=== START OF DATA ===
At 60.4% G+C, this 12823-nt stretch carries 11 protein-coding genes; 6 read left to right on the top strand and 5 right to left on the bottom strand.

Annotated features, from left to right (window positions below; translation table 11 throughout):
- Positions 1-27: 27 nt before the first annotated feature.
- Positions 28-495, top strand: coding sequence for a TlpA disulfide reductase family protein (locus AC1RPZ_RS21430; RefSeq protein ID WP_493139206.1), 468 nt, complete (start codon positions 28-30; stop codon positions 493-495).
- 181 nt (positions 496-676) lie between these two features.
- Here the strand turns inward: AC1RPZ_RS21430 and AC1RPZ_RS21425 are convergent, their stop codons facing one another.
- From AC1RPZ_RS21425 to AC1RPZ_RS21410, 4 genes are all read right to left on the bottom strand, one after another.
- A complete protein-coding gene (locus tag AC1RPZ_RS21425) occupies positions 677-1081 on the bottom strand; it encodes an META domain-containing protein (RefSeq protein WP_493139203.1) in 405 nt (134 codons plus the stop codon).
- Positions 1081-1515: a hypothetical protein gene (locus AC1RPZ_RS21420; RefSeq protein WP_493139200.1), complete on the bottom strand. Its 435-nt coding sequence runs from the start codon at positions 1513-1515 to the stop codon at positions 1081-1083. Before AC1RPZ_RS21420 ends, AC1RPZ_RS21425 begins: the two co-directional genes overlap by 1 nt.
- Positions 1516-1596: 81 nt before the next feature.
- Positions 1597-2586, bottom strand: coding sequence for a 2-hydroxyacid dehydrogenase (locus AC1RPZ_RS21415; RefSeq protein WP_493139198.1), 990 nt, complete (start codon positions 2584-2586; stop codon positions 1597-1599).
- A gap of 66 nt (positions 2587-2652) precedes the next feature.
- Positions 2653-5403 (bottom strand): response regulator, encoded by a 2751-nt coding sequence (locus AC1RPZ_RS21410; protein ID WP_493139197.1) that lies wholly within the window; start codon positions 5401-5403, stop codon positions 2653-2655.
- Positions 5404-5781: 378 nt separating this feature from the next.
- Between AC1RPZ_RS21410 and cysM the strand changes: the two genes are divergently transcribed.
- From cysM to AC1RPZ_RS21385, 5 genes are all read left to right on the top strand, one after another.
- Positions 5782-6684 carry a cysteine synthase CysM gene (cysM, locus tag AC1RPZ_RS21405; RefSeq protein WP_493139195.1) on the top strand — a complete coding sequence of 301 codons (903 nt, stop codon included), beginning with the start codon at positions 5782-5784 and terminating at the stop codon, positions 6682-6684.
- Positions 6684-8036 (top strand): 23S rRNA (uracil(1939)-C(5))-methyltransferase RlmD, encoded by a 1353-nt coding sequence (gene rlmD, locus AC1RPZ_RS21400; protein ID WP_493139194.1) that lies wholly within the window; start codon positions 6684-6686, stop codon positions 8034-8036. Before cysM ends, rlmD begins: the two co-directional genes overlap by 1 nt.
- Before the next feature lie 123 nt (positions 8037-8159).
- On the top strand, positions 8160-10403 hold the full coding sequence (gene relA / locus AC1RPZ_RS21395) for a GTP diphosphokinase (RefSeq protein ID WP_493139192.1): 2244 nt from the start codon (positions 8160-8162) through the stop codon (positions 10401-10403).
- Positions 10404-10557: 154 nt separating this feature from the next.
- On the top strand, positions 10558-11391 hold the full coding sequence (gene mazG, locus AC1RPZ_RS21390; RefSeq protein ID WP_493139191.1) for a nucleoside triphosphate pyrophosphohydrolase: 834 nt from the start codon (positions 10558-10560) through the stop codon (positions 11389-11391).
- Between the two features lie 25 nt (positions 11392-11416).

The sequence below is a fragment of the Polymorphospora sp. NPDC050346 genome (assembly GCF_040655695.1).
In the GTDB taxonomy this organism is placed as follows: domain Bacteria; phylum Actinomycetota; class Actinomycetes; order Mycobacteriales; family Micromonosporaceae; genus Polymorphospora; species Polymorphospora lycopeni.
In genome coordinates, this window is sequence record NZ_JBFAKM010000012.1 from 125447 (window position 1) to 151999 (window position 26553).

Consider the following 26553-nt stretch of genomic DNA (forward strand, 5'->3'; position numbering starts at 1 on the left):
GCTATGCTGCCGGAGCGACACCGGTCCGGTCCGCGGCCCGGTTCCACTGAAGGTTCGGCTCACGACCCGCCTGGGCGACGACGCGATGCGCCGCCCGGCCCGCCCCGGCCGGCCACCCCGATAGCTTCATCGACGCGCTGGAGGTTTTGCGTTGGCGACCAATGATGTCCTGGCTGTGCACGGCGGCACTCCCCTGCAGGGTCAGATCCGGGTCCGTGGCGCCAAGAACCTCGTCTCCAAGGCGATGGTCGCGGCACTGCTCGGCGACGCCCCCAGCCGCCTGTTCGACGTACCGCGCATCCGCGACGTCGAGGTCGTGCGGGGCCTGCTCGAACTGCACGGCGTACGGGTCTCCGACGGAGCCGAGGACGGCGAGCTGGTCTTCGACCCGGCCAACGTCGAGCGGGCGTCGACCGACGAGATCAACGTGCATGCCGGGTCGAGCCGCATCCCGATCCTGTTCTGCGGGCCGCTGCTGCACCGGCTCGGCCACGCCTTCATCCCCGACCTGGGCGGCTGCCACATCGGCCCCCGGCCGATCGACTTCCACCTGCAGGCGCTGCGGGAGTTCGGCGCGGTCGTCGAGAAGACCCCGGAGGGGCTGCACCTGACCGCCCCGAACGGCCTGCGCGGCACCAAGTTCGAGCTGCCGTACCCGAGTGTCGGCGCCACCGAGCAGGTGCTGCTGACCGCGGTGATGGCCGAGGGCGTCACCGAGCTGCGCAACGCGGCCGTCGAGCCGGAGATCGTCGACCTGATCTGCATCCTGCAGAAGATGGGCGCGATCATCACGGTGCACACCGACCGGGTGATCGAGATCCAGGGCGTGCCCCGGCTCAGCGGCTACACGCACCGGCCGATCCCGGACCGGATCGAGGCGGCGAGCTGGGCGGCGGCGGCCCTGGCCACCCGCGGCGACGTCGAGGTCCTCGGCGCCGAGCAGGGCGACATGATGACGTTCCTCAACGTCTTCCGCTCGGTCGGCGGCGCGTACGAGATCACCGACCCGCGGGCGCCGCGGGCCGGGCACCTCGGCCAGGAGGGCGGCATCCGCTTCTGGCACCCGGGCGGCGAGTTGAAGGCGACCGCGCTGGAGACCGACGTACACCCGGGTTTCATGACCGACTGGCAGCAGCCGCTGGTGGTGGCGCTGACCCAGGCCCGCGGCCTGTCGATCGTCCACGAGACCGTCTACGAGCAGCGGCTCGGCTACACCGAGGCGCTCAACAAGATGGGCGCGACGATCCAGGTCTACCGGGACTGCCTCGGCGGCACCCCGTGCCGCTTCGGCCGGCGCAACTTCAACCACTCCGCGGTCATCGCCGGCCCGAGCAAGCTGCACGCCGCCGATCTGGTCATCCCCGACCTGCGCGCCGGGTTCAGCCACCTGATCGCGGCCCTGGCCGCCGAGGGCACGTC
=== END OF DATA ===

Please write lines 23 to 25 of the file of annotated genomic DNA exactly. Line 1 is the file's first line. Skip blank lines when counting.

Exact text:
- Between the two features lie 25 nt (positions 11392-11416).

The sequence below is a fragment of the Polymorphospora sp. NPDC050346 genome (assembly GCF_040655695.1).
In the GTDB taxonomy this organism is placed as follows: domain Bacteria; phylum Actinomycetota; class Actinomycetes; order Mycobacteriales; family Micromonosporaceae; genus Polymorphospora; species Polymorphospora lycopeni.